For one client, we used highly detailed techniques in the data collection process, including where, geographically, the best potential existed to sell their products.  They had been attempting to sell in 49 states; yet our research revealed that they were drawing 80 percent of their sales in only 23.  Nine states, alone, were yielding more than 50 percent.

We examined all 3,141 counties in the US and determined that our client had 12 heavy concentrations  of sales in the country.  Based on that “copious and detailed research,” we recommended that they utilize layered decision-making to allocate their resources to those areas where there was greater profit probability and potential.  As a result, they suspended marketing activities in six states all together.  Fifteen states were chosen as having a very high chance of generating strong response to marketing efforts and another 14 were identified as having a high chance.

Consequently, this client has experienced a response-to-conversion rate that has increased from 5% to 8%.  That may not seem like much on the surface, but given both dollars from current sales and continued lifetime purchases, this client is looking at millions in new revenue.  They are able to compete aggressively with larger companies that outspend them by as much as 50 percent by marketing to areas where they now know people are most likely to want and buy their products.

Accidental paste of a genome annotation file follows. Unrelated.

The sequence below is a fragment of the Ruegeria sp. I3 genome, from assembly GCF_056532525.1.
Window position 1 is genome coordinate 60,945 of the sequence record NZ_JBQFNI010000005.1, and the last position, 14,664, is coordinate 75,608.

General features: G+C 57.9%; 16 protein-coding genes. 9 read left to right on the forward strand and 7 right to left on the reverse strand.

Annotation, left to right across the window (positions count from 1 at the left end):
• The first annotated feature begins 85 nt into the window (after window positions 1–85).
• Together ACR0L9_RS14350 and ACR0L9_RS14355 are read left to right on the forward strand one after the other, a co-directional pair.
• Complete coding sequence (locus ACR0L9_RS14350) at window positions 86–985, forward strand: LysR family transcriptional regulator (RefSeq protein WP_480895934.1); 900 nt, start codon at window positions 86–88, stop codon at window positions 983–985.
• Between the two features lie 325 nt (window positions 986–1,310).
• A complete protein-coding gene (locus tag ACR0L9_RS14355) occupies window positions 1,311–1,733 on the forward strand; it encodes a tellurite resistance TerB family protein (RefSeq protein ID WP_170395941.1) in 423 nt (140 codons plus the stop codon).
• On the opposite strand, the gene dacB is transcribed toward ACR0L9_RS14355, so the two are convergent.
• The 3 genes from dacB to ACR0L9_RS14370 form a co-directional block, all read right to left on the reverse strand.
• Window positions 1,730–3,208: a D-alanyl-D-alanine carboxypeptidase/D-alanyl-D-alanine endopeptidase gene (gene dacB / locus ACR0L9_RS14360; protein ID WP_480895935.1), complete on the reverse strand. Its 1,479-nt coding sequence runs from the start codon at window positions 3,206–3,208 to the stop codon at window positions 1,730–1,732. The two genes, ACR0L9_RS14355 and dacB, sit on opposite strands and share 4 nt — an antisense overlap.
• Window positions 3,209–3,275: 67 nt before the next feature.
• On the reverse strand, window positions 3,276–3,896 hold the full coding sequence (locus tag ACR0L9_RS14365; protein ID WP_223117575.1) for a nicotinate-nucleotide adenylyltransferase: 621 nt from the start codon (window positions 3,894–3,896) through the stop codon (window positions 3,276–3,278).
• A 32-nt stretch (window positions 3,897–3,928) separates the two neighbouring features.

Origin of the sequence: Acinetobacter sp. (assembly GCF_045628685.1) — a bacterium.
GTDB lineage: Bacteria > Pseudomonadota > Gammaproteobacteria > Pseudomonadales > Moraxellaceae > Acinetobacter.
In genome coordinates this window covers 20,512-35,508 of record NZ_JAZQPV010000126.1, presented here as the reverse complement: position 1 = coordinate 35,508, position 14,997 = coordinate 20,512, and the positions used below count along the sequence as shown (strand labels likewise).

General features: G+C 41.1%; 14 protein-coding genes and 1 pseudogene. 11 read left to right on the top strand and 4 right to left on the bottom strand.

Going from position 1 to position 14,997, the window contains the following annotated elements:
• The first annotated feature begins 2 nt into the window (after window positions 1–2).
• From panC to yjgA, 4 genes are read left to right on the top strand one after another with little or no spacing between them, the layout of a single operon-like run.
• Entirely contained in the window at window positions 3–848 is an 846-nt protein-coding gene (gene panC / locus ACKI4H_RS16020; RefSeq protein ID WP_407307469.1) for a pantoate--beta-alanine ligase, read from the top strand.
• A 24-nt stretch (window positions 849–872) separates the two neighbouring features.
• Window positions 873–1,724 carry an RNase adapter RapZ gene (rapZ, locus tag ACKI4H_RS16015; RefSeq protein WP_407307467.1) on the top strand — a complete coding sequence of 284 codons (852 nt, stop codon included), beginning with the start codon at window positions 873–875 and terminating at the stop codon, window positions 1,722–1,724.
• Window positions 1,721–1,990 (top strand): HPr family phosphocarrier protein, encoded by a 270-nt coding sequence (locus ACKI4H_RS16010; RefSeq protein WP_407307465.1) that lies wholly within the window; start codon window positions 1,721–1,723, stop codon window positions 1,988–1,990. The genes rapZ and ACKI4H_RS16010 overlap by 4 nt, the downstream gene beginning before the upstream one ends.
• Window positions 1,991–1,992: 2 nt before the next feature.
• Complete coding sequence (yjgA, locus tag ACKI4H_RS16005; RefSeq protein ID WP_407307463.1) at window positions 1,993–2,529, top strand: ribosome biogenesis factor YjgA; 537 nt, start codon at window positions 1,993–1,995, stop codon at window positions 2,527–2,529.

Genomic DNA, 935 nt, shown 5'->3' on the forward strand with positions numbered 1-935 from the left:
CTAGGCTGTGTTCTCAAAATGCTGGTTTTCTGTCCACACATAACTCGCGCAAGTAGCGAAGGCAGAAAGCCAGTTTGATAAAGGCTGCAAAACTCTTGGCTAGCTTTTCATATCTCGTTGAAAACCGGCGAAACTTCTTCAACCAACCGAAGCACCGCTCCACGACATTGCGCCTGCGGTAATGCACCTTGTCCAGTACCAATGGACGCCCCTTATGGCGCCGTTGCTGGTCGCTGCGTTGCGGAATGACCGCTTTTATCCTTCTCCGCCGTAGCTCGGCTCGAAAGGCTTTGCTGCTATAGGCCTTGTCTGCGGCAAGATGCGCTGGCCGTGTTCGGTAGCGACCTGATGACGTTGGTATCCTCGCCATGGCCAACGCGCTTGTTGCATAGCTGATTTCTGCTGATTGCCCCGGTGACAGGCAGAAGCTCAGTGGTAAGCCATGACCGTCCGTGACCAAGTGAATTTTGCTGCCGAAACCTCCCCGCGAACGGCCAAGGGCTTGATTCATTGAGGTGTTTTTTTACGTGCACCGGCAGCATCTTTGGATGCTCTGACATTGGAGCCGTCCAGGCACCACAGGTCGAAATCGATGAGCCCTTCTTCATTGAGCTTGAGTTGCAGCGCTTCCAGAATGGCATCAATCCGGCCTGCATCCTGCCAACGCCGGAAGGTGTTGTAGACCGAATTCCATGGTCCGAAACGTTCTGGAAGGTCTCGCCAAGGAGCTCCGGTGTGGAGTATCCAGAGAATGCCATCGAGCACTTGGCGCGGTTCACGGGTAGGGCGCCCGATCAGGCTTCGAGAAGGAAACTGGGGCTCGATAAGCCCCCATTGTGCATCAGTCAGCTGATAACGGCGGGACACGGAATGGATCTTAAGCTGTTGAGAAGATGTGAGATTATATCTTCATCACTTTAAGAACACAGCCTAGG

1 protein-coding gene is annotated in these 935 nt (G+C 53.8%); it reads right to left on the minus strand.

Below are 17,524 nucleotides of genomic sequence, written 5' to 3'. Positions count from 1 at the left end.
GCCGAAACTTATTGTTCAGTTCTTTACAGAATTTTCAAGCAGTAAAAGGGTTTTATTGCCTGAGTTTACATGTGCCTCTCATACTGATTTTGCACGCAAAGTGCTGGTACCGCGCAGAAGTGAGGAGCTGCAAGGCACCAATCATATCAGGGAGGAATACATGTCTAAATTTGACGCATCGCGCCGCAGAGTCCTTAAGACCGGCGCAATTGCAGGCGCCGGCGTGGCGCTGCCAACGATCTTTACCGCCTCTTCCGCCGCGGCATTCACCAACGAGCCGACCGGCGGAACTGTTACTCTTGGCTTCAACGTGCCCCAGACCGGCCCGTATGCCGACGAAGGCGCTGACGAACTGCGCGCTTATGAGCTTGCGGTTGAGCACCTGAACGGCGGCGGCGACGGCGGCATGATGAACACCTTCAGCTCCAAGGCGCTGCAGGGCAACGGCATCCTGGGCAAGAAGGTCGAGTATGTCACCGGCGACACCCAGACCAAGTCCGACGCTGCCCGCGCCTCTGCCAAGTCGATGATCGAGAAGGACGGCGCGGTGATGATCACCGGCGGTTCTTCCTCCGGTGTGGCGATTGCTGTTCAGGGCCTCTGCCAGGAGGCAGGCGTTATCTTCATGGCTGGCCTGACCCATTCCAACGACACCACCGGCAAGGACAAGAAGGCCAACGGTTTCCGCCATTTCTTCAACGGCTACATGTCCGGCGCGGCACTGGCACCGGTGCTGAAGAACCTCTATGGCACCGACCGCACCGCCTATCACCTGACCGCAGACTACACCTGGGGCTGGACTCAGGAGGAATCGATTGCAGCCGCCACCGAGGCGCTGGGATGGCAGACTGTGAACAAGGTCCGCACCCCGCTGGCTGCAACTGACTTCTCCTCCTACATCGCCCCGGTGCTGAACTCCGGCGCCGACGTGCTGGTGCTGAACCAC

Creative played an important part in communicating to those people, of course.  But no creative would have been successful at selling the client’s products if it wasn’t relevant to the customer.  And only fact-based research makes that degree of relevancy possible.

Remember, while this approach is greatly effective and certainly the hallmark of Johnson Direct, there are new ways being developed every day to compete smarter.  Be open to them.  Don’t be afraid to try something new.

Copious and Detailed Research

Now, that isn’t that scary, is it?

Grant Johnson

Johnson Direct LLC


Something New, Something Old … Something Successful!

Get ready. This hasn’t happened since 1993, but according to Advertising Age, it’s about to be resurrected.

“It” is the Sears holiday “Wish Book” catalog, appearing soon in a mail box outside your home. And it won’t just be Sears sending catalogs this year, of course.